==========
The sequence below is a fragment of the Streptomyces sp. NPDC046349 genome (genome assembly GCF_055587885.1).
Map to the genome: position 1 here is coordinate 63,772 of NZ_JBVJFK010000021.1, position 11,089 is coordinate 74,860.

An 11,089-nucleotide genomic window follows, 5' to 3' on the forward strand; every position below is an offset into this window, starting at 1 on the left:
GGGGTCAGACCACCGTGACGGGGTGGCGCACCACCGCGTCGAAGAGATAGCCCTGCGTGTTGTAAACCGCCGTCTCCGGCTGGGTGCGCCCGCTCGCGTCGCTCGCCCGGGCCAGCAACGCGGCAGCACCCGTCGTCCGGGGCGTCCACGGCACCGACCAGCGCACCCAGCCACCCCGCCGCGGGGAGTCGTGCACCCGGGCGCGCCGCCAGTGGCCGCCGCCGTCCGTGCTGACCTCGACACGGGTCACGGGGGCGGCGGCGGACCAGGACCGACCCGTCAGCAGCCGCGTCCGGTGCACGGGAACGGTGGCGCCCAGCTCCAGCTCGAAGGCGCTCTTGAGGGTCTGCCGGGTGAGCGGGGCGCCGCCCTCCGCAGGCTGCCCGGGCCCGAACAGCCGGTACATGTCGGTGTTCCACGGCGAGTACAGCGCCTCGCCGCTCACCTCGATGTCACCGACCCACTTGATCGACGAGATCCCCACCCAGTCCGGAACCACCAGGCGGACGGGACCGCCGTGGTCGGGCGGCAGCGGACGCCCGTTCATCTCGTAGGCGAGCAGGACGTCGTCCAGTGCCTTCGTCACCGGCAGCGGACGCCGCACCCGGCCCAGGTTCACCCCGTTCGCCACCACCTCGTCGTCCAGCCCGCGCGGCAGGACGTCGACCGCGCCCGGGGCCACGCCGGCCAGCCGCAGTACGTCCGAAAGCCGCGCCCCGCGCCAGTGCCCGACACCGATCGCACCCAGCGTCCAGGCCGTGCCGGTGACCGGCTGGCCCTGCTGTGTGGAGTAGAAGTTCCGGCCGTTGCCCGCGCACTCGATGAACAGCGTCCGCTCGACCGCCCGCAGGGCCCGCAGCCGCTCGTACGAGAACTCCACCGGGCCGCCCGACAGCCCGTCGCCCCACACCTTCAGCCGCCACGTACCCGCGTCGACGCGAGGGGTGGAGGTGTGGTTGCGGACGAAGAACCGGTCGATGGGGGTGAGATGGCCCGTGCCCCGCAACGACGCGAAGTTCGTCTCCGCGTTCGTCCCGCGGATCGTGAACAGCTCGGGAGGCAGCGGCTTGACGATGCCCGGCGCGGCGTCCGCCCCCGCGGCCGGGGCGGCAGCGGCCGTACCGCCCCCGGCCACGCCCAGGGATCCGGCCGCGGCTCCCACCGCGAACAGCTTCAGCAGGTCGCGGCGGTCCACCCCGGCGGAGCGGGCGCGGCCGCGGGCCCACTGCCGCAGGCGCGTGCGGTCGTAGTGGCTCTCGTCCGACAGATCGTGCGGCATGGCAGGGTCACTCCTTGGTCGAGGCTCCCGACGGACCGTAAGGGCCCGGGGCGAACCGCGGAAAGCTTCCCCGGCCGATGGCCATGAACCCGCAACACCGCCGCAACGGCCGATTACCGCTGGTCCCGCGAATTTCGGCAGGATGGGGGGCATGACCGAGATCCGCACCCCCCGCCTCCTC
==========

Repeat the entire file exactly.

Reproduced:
The sequence below is a fragment of the Streptomyces sp. NPDC046349 genome (genome assembly GCF_055587885.1).
Map to the genome: position 1 here is coordinate 63,772 of NZ_JBVJFK010000021.1, position 11,089 is coordinate 74,860.

An 11,089-nucleotide genomic window follows, 5' to 3' on the forward strand; every position below is an offset into this window, starting at 1 on the left:
GGGGTCAGACCACCGTGACGGGGTGGCGCACCACCGCGTCGAAGAGATAGCCCTGCGTGTTGTAAACCGCCGTCTCCGGCTGGGTGCGCCCGCTCGCGTCGCTCGCCCGGGCCAGCAACGCGGCAGCACCCGTCGTCCGGGGCGTCCACGGCACCGACCAGCGCACCCAGCCACCCCGCCGCGGGGAGTCGTGCACCCGGGCGCGCCGCCAGTGGCCGCCGCCGTCCGTGCTGACCTCGACACGGGTCACGGGGGCGGCGGCGGACCAGGACCGACCCGTCAGCAGCCGCGTCCGGTGCACGGGAACGGTGGCGCCCAGCTCCAGCTCGAAGGCGCTCTTGAGGGTCTGCCGGGTGAGCGGGGCGCCGCCCTCCGCAGGCTGCCCGGGCCCGAACAGCCGGTACATGTCGGTGTTCCACGGCGAGTACAGCGCCTCGCCGCTCACCTCGATGTCACCGACCCACTTGATCGACGAGATCCCCACCCAGTCCGGAACCACCAGGCGGACGGGACCGCCGTGGTCGGGCGGCAGCGGACGCCCGTTCATCTCGTAGGCGAGCAGGACGTCGTCCAGTGCCTTCGTCACCGGCAGCGGACGCCGCACCCGGCCCAGGTTCACCCCGTTCGCCACCACCTCGTCGTCCAGCCCGCGCGGCAGGACGTCGACCGCGCCCGGGGCCACGCCGGCCAGCCGCAGTACGTCCGAAAGCCGCGCCCCGCGCCAGTGCCCGACACCGATCGCACCCAGCGTCCAGGCCGTGCCGGTGACCGGCTGGCCCTGCTGTGTGGAGTAGAAGTTCCGGCCGTTGCCCGCGCACTCGATGAACAGCGTCCGCTCGACCGCCCGCAGGGCCCGCAGCCGCTCGTACGAGAACTCCACCGGGCCGCCCGACAGCCCGTCGCCCCACACCTTCAGCCGCCACGTACCCGCGTCGACGCGAGGGGTGGAGGTGTGGTTGCGGACGAAGAACCGGTCGATGGGGGTGAGATGGCCCGTGCCCCGCAACGACGCGAAGTTCGTCTCCGCGTTCGTCCCGCGGATCGTGAACAGCTCGGGAGGCAGCGGCTTGACGATGCCCGGCGCGGCGTCCGCCCCCGCGGCCGGGGCGGCAGCGGCCGTACCGCCCCCGGCCACGCCCAGGGATCCGGCCGCGGCTCCCACCGCGAACAGCTTCAGCAGGTCGCGGCGGTCCACCCCGGCGGAGCGGGCGCGGCCGCGGGCCCACTGCCGCAGGCGCGTGCGGTCGTAGTGGCTCTCGTCCGACAGATCGTGCGGCATGGCAGGGTCACTCCTTGGTCGAGGCTCCCGACGGACCGTAAGGGCCCGGGGCGAACCGCGGAAAGCTTCCCCGGCCGATGGCCATGAACCCGCAACACCGCCGCAACGGCCGATTACCGCTGGTCCCGCGAATTTCGGCAGGATGGGGGGCATGACCGAGATCCGCACCCCCCGCCTCCTC